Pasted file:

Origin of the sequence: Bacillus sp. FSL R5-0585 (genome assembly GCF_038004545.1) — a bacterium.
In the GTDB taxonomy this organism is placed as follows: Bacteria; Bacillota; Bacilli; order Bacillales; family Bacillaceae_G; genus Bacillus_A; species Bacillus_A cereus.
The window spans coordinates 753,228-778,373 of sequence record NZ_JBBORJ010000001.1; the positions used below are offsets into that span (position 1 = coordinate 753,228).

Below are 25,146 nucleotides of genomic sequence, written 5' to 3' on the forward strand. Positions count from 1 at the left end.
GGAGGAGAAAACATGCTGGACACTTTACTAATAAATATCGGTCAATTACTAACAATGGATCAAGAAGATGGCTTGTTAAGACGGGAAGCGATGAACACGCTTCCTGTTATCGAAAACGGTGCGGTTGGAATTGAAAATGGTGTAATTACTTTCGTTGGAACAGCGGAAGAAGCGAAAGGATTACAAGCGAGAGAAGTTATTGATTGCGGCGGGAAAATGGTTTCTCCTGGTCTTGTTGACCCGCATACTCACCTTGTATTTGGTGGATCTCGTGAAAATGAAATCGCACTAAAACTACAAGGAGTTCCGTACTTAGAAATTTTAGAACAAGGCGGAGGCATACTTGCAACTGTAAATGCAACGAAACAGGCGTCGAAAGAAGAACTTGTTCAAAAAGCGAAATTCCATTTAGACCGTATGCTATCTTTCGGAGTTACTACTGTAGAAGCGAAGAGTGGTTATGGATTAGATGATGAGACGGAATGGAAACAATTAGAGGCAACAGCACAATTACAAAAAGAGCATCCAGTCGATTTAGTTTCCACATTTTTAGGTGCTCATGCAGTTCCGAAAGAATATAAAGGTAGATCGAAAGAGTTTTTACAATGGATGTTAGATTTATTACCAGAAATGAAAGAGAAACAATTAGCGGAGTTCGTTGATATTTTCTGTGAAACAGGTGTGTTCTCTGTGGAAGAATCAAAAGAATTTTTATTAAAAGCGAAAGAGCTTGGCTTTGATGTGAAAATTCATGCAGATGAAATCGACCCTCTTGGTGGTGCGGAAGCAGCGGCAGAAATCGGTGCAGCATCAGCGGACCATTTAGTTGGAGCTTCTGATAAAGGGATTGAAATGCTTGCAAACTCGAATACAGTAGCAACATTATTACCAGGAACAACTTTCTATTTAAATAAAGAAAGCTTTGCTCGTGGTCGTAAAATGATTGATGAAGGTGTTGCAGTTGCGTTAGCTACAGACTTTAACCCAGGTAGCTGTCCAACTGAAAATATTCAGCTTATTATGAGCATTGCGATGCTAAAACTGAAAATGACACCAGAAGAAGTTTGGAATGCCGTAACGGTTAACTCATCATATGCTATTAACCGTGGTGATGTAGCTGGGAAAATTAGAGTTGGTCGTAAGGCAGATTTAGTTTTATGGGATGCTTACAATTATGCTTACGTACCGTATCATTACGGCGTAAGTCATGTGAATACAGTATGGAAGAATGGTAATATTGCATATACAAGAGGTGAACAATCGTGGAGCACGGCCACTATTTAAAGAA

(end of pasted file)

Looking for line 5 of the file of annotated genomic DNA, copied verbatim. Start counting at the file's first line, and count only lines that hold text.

GGAGGAGAAAACATGCTGGACACTTTACTAATAAATATCGGTCAATTACTAACAATGGATCAAGAAGATGGCTTGTTAAGACGGGAAGCGATGAACACGCTTCCTGTTATCGAAAACGGTGCGGTTGGAATTGAAAATGGTGTAATTACTTTCGTTGGAACAGCGGAAGAAGCGAAAGGATTACAAGCGAGAGAAGTTATTGATTGCGGCGGGAAAATGGTTTCTCCTGGTCTTGTTGACCCGCATACTCACCTTGTATTTGGTGGATCTCGTGAAAATGAAATCGCACTAAAACTACAAGGAGTTCCGTACTTAGAAATTTTAGAACAAGGCGGAGGCATACTTGCAACTGTAAATGCAACGAAACAGGCGTCGAAAGAAGAACTTGTTCAAAAAGCGAAATTCCATTTAGACCGTATGCTATCTTTCGGAGTTACTACTGTAGAAGCGAAGAGTGGTTATGGATTAGATGATGAGACGGAATGGAAACAATTAGAGGCAACAGCACAATTACAAAAAGAGCATCCAGTCGATTTAGTTTCCACATTTTTAGGTGCTCATGCAGTTCCGAAAGAATATAAAGGTAGATCGAAAGAGTTTTTACAATGGATGTTAGATTTATTACCAGAAATGAAAGAGAAACAATTAGCGGAGTTCGTTGATATTTTCTGTGAAACAGGTGTGTTCTCTGTGGAAGAATCAAAAGAATTTTTATTAAAAGCGAAAGAGCTTGGCTTTGATGTGAAAATTCATGCAGATGAAATCGACCCTCTTGGTGGTGCGGAAGCAGCGGCAGAAATCGGTGCAGCATCAGCGGACCATTTAGTTGGAGCTTCTGATAAAGGGATTGAAATGCTTGCAAACTCGAATACAGTAGCAACATTATTACCAGGAACAACTTTCTATTTAAATAAAGAAAGCTTTGCTCGTGGTCGTAAAATGATTGATGAAGGTGTTGCAGTTGCGTTAGCTACAGACTTTAACCCAGGTAGCTGTCCAACTGAAAATATTCAGCTTATTATGAGCATTGCGATGCTAAAACTGAAAATGACACCAGAAGAAGTTTGGAATGCCGTAACGGTTAACTCATCATATGCTATTAACCGTGGTGATGTAGCTGGGAAAATTAGAGTTGGTCGTAAGGCAGATTTAGTTTTATGGGATGCTTACAATTATGCTTACGTACCGTATCATTACGGCGTAAGTCATGTGAATACAGTATGGAAGAATGGTAATATTGCATATACAAGAGGTGAACAATCGTGGAGCACGGCCACTATTTAAAGAA